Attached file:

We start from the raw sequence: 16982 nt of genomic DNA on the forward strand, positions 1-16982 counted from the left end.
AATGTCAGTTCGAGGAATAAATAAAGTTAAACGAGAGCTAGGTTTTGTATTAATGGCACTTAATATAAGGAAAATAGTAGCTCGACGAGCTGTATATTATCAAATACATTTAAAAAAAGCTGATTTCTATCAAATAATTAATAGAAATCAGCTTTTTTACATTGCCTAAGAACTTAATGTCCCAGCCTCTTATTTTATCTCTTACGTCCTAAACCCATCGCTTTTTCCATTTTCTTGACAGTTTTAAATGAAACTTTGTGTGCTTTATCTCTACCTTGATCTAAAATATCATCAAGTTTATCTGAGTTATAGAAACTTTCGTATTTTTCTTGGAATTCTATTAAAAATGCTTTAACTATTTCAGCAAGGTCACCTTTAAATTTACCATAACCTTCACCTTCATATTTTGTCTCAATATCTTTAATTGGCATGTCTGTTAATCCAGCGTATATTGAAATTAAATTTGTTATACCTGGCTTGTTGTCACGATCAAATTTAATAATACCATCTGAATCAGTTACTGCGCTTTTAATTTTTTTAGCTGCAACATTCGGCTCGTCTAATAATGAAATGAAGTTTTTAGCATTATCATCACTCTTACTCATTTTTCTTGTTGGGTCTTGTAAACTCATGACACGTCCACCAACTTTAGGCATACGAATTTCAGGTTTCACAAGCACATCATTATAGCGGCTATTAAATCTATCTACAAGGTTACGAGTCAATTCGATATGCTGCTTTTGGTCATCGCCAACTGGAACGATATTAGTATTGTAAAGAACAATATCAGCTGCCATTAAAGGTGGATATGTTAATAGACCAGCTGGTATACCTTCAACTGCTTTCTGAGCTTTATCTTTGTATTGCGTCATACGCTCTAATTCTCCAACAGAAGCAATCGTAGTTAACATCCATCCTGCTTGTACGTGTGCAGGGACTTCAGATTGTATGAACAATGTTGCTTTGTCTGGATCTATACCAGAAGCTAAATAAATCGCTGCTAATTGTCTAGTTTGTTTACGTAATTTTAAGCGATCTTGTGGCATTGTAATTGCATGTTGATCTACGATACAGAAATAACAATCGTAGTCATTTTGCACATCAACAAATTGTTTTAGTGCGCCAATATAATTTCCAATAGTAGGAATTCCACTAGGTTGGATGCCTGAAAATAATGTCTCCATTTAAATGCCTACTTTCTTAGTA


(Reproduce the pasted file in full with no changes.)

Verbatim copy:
We start from the raw sequence: 16982 nt of genomic DNA on the forward strand, positions 1-16982 counted from the left end.
AATGTCAGTTCGAGGAATAAATAAAGTTAAACGAGAGCTAGGTTTTGTATTAATGGCACTTAATATAAGGAAAATAGTAGCTCGACGAGCTGTATATTATCAAATACATTTAAAAAAAGCTGATTTCTATCAAATAATTAATAGAAATCAGCTTTTTTACATTGCCTAAGAACTTAATGTCCCAGCCTCTTATTTTATCTCTTACGTCCTAAACCCATCGCTTTTTCCATTTTCTTGACAGTTTTAAATGAAACTTTGTGTGCTTTATCTCTACCTTGATCTAAAATATCATCAAGTTTATCTGAGTTATAGAAACTTTCGTATTTTTCTTGGAATTCTATTAAAAATGCTTTAACTATTTCAGCAAGGTCACCTTTAAATTTACCATAACCTTCACCTTCATATTTTGTCTCAATATCTTTAATTGGCATGTCTGTTAATCCAGCGTATATTGAAATTAAATTTGTTATACCTGGCTTGTTGTCACGATCAAATTTAATAATACCATCTGAATCAGTTACTGCGCTTTTAATTTTTTTAGCTGCAACATTCGGCTCGTCTAATAATGAAATGAAGTTTTTAGCATTATCATCACTCTTACTCATTTTTCTTGTTGGGTCTTGTAAACTCATGACACGTCCACCAACTTTAGGCATACGAATTTCAGGTTTCACAAGCACATCATTATAGCGGCTATTAAATCTATCTACAAGGTTACGAGTCAATTCGATATGCTGCTTTTGGTCATCGCCAACTGGAACGATATTAGTATTGTAAAGAACAATATCAGCTGCCATTAAAGGTGGATATGTTAATAGACCAGCTGGTATACCTTCAACTGCTTTCTGAGCTTTATCTTTGTATTGCGTCATACGCTCTAATTCTCCAACAGAAGCAATCGTAGTTAACATCCATCCTGCTTGTACGTGTGCAGGGACTTCAGATTGTATGAACAATGTTGCTTTGTCTGGATCTATACCAGAAGCTAAATAAATCGCTGCTAATTGTCTAGTTTGTTTACGTAATTTTAAGCGATCTTGTGGCATTGTAATTGCATGTTGATCTACGATACAGAAATAACAATCGTAGTCATTTTGCACATCAACAAATTGTTTTAGTGCGCCAATATAATTTCCAATAGTAGGAATTCCACTAGGTTGGATGCCTGAAAATAATGTCTCCATTTAAATGCCTACTTTCTTAGTA